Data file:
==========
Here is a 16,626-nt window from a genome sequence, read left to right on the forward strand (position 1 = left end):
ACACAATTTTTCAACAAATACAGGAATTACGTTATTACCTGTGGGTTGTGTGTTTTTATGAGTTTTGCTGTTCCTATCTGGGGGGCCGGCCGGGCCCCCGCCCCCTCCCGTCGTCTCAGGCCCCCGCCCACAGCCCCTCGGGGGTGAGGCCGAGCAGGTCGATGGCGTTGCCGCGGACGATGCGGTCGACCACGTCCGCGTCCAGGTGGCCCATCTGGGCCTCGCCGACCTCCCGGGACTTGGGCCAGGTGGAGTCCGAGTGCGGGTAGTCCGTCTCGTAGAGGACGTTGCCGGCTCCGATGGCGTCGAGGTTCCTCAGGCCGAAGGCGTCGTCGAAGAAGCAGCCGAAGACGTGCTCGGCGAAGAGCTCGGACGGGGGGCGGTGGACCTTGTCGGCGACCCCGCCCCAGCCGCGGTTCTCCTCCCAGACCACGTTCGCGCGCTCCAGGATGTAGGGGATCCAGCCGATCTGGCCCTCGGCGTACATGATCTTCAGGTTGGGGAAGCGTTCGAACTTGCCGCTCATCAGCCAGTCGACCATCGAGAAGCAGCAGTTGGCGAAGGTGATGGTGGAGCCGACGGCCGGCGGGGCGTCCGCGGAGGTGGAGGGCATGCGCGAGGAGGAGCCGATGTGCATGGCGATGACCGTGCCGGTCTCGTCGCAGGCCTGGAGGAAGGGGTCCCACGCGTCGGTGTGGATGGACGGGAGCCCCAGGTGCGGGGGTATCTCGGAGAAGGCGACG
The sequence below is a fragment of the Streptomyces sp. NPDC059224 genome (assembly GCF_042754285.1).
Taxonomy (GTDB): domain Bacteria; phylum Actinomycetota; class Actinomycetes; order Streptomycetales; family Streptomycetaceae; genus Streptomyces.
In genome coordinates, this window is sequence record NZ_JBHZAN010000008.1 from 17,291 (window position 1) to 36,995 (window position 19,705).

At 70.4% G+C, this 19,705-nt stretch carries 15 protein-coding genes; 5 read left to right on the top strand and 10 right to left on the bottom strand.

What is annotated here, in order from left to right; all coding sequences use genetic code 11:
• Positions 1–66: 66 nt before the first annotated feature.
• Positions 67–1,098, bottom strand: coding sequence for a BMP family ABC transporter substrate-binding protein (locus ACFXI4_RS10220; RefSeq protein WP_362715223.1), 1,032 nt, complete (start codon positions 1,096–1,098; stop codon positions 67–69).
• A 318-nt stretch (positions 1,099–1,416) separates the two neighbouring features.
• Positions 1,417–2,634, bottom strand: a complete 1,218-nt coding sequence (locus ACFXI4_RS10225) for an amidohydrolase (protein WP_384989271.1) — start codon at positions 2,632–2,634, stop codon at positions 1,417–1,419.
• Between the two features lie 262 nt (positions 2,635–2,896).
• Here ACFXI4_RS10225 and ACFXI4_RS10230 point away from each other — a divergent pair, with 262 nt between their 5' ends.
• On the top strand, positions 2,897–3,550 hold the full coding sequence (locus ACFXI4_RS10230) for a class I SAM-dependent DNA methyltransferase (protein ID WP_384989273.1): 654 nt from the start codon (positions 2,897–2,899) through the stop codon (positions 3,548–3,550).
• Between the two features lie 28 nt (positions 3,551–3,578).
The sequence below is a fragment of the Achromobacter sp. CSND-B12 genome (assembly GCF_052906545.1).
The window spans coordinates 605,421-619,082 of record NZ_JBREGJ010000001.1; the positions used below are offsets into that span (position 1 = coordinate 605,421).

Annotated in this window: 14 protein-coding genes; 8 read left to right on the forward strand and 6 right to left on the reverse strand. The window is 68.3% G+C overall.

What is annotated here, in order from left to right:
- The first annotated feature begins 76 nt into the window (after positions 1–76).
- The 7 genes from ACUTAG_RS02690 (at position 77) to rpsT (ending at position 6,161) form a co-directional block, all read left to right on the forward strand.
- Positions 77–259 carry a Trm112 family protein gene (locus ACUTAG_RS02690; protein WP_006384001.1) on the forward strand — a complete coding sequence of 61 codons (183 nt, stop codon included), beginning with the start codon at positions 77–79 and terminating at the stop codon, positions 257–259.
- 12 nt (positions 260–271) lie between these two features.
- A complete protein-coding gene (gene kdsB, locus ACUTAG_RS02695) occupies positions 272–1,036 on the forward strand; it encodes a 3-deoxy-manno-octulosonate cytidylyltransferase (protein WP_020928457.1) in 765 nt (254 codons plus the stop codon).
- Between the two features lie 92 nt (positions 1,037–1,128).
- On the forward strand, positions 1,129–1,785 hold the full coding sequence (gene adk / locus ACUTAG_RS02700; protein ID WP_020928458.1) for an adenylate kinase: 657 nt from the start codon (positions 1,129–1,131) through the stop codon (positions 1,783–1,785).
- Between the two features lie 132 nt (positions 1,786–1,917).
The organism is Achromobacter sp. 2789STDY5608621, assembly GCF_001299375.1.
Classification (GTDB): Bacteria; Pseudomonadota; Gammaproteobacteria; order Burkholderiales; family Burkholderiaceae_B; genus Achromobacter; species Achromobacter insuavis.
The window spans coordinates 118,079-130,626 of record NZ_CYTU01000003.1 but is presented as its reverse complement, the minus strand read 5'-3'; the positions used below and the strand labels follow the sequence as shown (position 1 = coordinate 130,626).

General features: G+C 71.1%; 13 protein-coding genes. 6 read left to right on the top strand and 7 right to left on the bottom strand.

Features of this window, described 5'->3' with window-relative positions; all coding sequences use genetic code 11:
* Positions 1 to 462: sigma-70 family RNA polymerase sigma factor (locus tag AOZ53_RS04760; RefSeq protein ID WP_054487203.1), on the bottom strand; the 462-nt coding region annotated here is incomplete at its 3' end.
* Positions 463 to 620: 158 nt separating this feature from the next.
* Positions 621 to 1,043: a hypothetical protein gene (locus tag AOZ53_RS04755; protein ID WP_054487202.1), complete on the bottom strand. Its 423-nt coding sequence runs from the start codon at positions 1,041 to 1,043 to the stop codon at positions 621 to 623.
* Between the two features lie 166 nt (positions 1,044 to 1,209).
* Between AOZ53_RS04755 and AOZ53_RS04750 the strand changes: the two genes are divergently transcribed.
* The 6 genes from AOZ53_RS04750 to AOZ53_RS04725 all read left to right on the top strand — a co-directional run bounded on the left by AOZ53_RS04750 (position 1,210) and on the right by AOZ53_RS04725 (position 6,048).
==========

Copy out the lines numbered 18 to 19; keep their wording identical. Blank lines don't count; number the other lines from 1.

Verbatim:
Annotated in this window: 14 protein-coding genes; 8 read left to right on the forward strand and 6 right to left on the reverse strand. The window is 68.3% G+C overall.

What is annotated here, in order from left to right: